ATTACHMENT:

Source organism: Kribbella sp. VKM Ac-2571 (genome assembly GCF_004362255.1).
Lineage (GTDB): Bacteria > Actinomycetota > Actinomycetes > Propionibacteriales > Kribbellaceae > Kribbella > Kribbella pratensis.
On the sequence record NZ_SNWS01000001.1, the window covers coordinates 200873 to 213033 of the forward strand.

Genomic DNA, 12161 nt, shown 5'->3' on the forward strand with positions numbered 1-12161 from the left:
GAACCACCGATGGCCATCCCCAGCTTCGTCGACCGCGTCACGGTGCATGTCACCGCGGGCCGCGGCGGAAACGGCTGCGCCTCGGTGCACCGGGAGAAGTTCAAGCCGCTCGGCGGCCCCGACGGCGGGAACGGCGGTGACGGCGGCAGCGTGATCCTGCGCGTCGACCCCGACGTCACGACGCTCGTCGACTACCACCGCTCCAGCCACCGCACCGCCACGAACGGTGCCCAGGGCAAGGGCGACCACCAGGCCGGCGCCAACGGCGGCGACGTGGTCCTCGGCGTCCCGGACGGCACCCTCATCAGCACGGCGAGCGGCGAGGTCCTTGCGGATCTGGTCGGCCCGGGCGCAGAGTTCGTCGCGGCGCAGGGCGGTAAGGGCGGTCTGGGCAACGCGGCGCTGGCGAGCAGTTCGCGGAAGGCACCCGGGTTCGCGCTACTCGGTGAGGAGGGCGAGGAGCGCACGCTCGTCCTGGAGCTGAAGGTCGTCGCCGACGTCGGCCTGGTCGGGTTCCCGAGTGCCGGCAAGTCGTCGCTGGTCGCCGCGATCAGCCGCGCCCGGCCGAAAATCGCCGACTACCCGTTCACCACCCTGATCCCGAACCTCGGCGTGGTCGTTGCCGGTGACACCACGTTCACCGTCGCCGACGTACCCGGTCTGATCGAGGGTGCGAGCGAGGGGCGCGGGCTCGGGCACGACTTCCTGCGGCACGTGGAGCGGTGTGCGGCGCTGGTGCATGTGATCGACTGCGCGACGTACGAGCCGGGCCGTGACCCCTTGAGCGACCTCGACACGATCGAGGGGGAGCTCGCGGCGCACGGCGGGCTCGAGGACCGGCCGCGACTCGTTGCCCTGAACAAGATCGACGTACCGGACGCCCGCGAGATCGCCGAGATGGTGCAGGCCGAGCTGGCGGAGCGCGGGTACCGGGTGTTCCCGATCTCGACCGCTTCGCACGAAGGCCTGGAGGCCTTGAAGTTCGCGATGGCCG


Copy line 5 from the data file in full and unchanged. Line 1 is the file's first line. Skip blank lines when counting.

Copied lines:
GAACCACCGATGGCCATCCCCAGCTTCGTCGACCGCGTCACGGTGCATGTCACCGCGGGCCGCGGCGGAAACGGCTGCGCCTCGGTGCACCGGGAGAAGTTCAAGCCGCTCGGCGGCCCCGACGGCGGGAACGGCGGTGACGGCGGCAGCGTGATCCTGCGCGTCGACCCCGACGTCACGACGCTCGTCGACTACCACCGCTCCAGCCACCGCACCGCCACGAACGGTGCCCAGGGCAAGGGCGACCACCAGGCCGGCGCCAACGGCGGCGACGTGGTCCTCGGCGTCCCGGACGGCACCCTCATCAGCACGGCGAGCGGCGAGGTCCTTGCGGATCTGGTCGGCCCGGGCGCAGAGTTCGTCGCGGCGCAGGGCGGTAAGGGCGGTCTGGGCAACGCGGCGCTGGCGAGCAGTTCGCGGAAGGCACCCGGGTTCGCGCTACTCGGTGAGGAGGGCGAGGAGCGCACGCTCGTCCTGGAGCTGAAGGTCGTCGCCGACGTCGGCCTGGTCGGGTTCCCGAGTGCCGGCAAGTCGTCGCTGGTCGCCGCGATCAGCCGCGCCCGGCCGAAAATCGCCGACTACCCGTTCACCACCCTGATCCCGAACCTCGGCGTGGTCGTTGCCGGTGACACCACGTTCACCGTCGCCGACGTACCCGGTCTGATCGAGGGTGCGAGCGAGGGGCGCGGGCTCGGGCACGACTTCCTGCGGCACGTGGAGCGGTGTGCGGCGCTGGTGCATGTGATCGACTGCGCGACGTACGAGCCGGGCCGTGACCCCTTGAGCGACCTCGACACGATCGAGGGGGAGCTCGCGGCGCACGGCGGGCTCGAGGACCGGCCGCGACTCGTTGCCCTGAACAAGATCGACGTACCGGACGCCCGCGAGATCGCCGAGATGGTGCAGGCCGAGCTGGCGGAGCGCGGGTACCGGGTGTTCCCGATCTCGACCGCTTCGCACGAAGGCCTGGAGGCCTTGAAGTTCGCGATGGCCG